Second, they were way over extended on how much cash on hand they kept versus the loaned amount. When the loans went upside down even a little bit, they were completely upside down. At that point, they couldn't just take the loss because it was money they didn't have.

If you can do the bundling with adequate assessment of risk and adequate capital, they can make good sense.

Of course I do not trust these people to do either of those things.


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Response to genxlib (Reply #1)

Tue May 28, 2019, 03:57 PM

3. "Adequate assessment of risk"

This was really the core problem. Subprime loans were listed as Triple A when they should have been more like junk. And you can't sell insurance without being regulated AS an insurance company.

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Response to zipplewrath (Reply #3)

Tue May 28, 2019, 04:13 PM

4. Yes

I left out the step where the Rating Agencies had to sign-off on the bundles as being high quality. That was yet another failure point.

A lot of interconnected institutions had to fuck up for things to play out the way they did.

You could make the argument that any one of the players could have stopped it by just applying some common sense.

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Response to genxlib (Reply #4)

Wed May 29, 2019, 08:06 AM

5. Which is why we're supposed to have regulations

But folks like Greenspan thought the market would regulate itself. Ya know, like how casinos let the players regulate the game and all. Oh, wait...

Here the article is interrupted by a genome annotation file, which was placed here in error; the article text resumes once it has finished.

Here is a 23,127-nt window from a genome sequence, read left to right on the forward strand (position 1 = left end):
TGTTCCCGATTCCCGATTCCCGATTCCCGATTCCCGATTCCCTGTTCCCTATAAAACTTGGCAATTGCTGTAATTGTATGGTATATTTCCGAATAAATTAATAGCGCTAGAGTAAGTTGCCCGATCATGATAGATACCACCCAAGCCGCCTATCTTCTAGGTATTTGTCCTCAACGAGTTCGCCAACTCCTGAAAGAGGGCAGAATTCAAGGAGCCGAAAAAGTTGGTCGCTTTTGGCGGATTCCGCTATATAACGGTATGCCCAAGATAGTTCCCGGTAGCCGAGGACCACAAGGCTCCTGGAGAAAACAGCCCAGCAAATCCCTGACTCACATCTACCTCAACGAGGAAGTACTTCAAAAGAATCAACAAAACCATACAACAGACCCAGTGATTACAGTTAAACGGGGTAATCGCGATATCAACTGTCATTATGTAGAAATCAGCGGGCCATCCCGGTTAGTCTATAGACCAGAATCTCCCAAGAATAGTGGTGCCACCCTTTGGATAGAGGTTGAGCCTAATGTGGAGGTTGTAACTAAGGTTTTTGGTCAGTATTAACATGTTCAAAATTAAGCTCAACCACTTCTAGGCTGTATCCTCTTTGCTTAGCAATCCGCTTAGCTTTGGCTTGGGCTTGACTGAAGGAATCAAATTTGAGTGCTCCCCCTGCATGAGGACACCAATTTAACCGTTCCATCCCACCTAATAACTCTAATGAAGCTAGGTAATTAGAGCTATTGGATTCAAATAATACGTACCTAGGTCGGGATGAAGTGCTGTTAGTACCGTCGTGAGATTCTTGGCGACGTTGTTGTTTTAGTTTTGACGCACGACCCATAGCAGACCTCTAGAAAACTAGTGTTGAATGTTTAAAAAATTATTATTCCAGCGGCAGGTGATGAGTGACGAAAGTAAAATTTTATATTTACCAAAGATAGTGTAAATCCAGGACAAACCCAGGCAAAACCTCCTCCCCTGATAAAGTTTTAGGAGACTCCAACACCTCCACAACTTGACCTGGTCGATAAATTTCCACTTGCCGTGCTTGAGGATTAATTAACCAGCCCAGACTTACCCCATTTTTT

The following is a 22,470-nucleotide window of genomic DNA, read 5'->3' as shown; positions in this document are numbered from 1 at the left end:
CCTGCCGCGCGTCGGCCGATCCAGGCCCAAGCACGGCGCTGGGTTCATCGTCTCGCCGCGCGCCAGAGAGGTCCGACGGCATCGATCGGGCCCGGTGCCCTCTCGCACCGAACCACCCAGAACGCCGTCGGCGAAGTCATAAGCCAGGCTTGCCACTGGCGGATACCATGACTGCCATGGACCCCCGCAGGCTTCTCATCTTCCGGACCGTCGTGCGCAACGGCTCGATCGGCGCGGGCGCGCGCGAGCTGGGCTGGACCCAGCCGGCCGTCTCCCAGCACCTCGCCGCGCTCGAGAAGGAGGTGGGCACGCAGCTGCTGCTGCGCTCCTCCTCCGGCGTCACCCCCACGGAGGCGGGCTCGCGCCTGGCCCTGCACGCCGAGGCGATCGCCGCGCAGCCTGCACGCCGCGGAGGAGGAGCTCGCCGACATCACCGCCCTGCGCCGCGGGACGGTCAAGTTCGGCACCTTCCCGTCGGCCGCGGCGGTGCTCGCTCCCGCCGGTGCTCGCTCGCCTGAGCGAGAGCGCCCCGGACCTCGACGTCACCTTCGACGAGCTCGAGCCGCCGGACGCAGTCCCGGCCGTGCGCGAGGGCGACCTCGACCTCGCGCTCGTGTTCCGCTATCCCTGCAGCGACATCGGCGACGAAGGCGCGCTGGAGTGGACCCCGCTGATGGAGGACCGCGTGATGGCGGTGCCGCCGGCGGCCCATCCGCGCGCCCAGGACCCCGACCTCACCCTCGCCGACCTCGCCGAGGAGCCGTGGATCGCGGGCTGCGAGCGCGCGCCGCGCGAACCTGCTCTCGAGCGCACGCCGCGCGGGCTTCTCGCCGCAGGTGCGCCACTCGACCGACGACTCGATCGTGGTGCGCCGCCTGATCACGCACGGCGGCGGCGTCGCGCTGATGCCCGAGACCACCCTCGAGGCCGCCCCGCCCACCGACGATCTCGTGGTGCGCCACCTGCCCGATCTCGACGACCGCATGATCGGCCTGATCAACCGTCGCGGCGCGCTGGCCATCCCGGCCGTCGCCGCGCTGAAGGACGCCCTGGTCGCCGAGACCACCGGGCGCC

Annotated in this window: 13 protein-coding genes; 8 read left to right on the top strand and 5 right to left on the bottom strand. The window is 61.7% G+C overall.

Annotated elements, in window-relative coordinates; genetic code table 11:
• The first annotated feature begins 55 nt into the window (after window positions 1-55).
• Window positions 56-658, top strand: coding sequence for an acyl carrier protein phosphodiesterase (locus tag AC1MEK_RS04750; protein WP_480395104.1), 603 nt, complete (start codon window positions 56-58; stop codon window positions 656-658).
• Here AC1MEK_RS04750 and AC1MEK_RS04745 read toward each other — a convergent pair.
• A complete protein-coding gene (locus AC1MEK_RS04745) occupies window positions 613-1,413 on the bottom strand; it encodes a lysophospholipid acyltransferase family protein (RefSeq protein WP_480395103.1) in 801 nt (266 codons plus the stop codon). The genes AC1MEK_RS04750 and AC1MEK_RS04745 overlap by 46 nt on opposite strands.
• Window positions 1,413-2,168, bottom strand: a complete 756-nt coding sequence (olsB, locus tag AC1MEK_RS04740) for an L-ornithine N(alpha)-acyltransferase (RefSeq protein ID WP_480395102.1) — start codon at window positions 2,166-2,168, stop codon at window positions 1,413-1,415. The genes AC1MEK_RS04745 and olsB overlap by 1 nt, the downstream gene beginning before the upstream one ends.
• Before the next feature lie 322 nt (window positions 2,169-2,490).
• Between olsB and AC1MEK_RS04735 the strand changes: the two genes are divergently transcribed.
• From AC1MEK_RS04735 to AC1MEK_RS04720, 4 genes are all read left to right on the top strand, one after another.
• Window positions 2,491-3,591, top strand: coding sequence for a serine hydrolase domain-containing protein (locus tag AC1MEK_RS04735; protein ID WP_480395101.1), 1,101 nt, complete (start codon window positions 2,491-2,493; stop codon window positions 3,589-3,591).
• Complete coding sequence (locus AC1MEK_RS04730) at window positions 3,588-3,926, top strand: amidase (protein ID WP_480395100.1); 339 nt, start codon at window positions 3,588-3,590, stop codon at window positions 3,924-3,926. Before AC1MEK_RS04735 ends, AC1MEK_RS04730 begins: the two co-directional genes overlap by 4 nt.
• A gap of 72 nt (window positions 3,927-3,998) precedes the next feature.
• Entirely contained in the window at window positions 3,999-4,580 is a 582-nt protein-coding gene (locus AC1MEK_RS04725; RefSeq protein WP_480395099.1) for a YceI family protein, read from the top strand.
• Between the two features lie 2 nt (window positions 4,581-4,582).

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Response to turbinetree (Original post)

Tue May 28, 2019, 03:45 PM

2. I laughed when I read the report by the US Treasury regarding the dampening of credit...

availability to thousands. Horse Manure!! With interest rates hovering at near record low levels for quite some time and the home real estate and/or commercial real estate markets haven't been negatively impacted by high interest rates, this statement simply doesn't ring true. All this is, is that rump's rich buddies bitched at him about not being able to do bungling anymore of home loans, thus losing a big source of income (and causing the great crash of 2008). If they allow this, I shutter to think about it, with all of the new tools available (options etc.), I think the potential for damage to the economy is greater than it was in 2008.


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A report by the U.S. Treasury in October 2017 prompted by an executive order from President Donald Trump backed the view that post-crisis regulation of the sector went too far.

“The result has been to dampen the attractiveness of securitization, potentially cutting off or raising the cost of credit to thousands of corporate and retail consumers,” the report said. It recommended loosening the capital requirements for banks underwriting securitizations.
******